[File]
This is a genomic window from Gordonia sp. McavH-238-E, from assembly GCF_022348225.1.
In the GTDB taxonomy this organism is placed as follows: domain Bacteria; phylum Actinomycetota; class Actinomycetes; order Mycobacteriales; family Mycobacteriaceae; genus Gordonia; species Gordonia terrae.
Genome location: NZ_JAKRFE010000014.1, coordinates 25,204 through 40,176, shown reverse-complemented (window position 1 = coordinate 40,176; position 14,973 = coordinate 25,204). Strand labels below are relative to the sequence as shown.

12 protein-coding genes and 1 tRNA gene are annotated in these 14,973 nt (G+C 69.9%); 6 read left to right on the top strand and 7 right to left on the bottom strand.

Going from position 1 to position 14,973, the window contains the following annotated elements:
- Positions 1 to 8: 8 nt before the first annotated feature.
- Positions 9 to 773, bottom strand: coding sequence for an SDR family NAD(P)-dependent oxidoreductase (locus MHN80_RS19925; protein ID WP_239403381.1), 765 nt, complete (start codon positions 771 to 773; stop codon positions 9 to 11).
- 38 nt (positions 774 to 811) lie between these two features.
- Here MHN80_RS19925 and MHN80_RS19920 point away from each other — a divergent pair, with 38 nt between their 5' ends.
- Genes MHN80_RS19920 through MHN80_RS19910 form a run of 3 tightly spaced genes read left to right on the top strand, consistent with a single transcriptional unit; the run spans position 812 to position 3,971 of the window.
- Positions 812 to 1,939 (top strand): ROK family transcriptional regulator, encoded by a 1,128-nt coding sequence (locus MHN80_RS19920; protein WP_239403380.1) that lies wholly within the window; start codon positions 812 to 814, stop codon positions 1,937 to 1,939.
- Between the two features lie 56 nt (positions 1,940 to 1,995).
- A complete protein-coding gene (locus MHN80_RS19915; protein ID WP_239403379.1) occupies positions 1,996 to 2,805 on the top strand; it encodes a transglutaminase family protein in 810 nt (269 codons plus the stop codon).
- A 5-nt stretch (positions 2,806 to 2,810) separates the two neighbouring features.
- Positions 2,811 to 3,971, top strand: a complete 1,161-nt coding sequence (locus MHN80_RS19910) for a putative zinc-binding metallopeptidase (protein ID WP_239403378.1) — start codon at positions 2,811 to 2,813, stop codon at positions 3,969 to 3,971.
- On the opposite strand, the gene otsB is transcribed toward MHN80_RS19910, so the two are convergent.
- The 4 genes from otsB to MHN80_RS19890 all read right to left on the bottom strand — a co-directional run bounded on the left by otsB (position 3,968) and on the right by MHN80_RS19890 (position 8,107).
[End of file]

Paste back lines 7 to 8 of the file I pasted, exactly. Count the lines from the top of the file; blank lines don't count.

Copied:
- Positions 9 to 773, bottom strand: coding sequence for an SDR family NAD(P)-dependent oxidoreductase (locus MHN80_RS19925; protein ID WP_239403381.1), 765 nt, complete (start codon positions 771 to 773; stop codon positions 9 to 11).
- 38 nt (positions 774 to 811) lie between these two features.